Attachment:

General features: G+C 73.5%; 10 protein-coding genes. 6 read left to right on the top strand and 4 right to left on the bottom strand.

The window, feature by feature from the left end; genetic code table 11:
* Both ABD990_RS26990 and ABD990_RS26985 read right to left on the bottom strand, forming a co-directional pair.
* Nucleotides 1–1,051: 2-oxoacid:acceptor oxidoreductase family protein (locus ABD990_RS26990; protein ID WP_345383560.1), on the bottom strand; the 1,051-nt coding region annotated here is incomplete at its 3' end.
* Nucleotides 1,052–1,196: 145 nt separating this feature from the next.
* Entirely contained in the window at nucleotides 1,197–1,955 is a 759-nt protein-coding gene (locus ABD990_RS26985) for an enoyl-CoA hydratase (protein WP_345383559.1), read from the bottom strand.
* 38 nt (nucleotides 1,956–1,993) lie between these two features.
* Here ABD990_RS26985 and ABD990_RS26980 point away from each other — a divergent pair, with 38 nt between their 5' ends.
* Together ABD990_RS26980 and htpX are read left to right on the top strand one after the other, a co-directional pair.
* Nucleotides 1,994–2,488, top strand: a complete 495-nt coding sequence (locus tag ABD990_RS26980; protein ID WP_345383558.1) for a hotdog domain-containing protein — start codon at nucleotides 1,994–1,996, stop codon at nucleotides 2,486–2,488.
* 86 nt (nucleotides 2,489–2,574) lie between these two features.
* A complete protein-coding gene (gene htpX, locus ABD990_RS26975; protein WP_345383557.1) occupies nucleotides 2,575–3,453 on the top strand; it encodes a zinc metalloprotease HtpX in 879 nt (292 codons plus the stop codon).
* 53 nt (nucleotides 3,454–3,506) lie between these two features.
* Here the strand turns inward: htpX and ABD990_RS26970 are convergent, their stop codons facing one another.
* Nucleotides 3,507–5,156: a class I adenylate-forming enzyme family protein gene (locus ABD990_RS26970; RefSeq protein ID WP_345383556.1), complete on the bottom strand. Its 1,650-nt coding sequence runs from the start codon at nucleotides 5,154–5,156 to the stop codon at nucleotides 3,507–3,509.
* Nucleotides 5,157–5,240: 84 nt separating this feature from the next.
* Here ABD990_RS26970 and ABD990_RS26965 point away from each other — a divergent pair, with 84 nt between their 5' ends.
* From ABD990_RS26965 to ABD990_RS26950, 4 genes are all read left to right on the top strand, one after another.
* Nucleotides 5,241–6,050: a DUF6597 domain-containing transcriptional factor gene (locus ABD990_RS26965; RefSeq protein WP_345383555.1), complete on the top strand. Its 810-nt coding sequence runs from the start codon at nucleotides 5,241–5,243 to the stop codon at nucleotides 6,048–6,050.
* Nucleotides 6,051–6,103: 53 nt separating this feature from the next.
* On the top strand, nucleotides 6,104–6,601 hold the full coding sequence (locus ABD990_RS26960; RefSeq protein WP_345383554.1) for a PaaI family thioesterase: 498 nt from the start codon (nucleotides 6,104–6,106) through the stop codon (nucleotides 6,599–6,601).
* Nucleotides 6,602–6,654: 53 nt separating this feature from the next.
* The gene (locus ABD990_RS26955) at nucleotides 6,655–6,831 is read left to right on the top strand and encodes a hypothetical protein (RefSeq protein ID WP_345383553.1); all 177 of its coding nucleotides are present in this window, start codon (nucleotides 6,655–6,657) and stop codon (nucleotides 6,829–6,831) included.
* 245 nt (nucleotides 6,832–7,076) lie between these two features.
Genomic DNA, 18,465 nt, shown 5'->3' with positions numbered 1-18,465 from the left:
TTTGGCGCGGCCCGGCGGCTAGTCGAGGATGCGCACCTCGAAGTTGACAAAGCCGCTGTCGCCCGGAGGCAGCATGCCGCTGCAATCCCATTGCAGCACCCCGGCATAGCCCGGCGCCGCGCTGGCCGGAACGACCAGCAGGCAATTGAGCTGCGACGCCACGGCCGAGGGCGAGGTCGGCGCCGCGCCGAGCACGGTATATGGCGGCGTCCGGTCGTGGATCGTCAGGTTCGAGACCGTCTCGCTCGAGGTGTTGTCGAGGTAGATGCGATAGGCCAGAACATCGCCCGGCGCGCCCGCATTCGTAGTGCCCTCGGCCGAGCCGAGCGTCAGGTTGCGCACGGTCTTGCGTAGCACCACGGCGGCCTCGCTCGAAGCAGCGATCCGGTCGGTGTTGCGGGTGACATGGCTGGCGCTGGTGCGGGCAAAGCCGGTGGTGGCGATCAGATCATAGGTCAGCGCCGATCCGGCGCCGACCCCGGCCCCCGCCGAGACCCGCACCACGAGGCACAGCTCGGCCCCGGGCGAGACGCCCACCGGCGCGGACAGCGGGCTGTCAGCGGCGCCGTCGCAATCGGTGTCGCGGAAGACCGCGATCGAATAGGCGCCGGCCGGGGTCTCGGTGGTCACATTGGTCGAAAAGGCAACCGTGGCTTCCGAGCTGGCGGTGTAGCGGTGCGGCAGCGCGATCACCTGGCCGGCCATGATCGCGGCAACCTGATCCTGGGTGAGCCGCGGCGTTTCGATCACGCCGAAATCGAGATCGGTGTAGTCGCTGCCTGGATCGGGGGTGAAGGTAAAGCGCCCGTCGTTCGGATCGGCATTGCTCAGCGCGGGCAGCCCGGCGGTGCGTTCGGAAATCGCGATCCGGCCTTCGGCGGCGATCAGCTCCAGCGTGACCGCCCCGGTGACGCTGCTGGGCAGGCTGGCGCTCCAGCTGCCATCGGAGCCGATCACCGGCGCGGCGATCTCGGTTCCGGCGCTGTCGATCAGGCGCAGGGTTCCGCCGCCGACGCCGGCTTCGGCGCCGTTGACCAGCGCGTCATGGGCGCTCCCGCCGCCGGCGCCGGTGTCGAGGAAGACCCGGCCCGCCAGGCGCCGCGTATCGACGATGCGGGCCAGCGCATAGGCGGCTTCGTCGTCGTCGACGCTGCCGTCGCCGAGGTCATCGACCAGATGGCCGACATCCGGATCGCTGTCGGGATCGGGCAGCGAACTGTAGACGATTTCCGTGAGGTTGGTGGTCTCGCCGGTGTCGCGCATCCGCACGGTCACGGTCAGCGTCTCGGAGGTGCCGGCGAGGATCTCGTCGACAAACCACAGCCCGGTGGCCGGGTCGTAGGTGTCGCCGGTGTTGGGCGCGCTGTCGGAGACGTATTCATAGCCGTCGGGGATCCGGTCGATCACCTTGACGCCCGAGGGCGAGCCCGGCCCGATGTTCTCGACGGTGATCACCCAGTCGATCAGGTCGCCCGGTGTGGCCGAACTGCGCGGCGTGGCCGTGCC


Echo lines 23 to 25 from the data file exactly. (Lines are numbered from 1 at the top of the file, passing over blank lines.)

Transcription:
* The gene (locus ABD990_RS26955) at nucleotides 6,655–6,831 is read left to right on the top strand and encodes a hypothetical protein (RefSeq protein ID WP_345383553.1); all 177 of its coding nucleotides are present in this window, start codon (nucleotides 6,655–6,657) and stop codon (nucleotides 6,829–6,831) included.
* 245 nt (nucleotides 6,832–7,076) lie between these two features.
Genomic DNA, 18,465 nt, shown 5'->3' with positions numbered 1-18,465 from the left: